The speech was ''a gratuitous insult,'' said Senator Mooney, who also pointed out that Standing Orders in the Seanad ruled out the use of scripts!

Unnecessary Rancour

Senator David Cullinane, Sinn Fein, said it was regrettable there was so much unnecessary rancour. He criticised poor auditing structures within the HSE and -- in the context of Senator MacSharry's Bill -- he said there was no hospice unit in the south-east.

The furious row erupted amid claim and counter claim about who had written the speech read by junior Health MInister,

Senator Brian O Domhnaill, FF, said he was flabbergasted at the attitude adopted by the Minister.

Light Hearted Note

Senator Marie Moloney, Labour, brought the only light hearted note to a sometimes bitter debate when she said not only did she want to know who wrote the Minister's speech but also who had typed speech: ''It's so small I can't read it.'' She said the intentions of those behind the Bill were ''absolutely honourable.''

Senator John Gilroy said the aims of the Bill were very difficult to disagree with. He criticised its drafting; ''the Bill is not too well thought out,'' he said.

He also rejected criticism of the Minister's script -- ''it was 'proofed' by one Susan O'Reilly,'' declared Senator Gilroy.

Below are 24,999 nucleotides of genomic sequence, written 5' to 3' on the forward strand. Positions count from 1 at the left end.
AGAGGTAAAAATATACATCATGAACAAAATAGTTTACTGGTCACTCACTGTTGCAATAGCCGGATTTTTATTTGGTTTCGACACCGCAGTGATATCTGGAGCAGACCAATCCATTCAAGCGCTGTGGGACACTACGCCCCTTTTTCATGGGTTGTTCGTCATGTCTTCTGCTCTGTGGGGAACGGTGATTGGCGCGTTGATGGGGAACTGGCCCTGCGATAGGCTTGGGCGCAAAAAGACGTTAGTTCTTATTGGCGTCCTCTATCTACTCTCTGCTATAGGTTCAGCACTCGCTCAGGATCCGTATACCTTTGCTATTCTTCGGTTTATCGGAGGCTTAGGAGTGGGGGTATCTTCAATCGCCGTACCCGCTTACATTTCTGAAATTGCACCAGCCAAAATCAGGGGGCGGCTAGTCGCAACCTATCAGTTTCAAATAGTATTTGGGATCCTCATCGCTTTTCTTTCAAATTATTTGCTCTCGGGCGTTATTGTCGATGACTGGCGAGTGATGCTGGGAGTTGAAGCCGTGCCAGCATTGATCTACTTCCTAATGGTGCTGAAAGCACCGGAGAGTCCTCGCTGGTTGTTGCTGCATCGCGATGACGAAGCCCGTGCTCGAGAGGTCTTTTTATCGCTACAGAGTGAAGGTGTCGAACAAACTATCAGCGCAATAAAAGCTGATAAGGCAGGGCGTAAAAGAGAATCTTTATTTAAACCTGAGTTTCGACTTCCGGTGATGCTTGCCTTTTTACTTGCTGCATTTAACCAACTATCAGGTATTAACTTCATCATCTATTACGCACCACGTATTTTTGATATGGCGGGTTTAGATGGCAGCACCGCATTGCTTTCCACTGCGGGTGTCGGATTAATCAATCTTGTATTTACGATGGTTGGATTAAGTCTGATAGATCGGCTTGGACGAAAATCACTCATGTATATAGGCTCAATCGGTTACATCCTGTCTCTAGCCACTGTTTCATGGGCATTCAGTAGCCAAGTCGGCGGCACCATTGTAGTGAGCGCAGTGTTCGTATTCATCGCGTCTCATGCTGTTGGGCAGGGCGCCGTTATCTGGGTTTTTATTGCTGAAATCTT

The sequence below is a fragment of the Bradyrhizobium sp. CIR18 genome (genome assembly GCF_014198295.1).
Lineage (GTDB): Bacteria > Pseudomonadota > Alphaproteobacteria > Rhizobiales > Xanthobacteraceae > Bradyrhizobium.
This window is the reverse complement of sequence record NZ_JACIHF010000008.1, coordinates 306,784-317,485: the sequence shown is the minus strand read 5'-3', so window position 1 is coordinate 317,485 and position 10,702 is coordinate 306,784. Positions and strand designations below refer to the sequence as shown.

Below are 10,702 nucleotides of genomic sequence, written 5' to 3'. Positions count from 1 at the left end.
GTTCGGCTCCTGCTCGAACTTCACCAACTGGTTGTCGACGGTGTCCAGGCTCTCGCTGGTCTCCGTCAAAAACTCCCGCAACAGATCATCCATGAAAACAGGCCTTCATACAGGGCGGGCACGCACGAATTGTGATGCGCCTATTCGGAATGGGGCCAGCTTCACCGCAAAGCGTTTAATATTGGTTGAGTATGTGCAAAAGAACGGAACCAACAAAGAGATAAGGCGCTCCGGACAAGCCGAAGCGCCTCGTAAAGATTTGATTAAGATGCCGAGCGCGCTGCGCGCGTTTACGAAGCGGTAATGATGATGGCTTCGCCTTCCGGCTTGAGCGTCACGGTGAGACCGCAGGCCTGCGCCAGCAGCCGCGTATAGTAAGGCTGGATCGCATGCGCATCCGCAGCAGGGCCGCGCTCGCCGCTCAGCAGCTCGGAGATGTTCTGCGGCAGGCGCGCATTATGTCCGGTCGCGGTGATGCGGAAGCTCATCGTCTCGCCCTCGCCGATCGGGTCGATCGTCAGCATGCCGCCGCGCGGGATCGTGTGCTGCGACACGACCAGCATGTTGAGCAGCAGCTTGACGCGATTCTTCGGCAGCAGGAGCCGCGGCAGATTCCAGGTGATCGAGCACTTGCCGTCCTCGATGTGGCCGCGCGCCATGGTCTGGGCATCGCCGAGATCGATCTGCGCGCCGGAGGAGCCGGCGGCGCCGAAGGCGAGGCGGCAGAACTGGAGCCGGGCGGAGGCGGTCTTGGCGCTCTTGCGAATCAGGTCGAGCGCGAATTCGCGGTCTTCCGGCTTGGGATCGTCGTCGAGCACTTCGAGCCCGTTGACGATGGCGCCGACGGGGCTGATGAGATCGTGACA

Other contributors to the debate included Professor Sean Barrett of Trinity College, who backed the Bill and Senator Cait Keane, who spoke against.

The subsequent electronic vote was never in doubt. After one minute had elapsed any hopes of a Second Stage reading -- which would have permitted amendments -- for Senator MacSharry's Bill was aborted in a vote of 28-17.

This means 15 Senators -- that is, a quarter of all members  -- did not participate in last night's vote, which took place at 7.30pm.

Footnote: Senator Brian O Domhnaill said that yesterday (Wednesday) at 12.15pm the driver of a bus taking cancer patients from Donegal to Dublin had been informed the service was being stopped as the cost was €100,000 per year.

N.B. Senator Susan O'Keeffe has advised SligoToday.ie that she was, for medical reasons, attending Sligo General Hospital.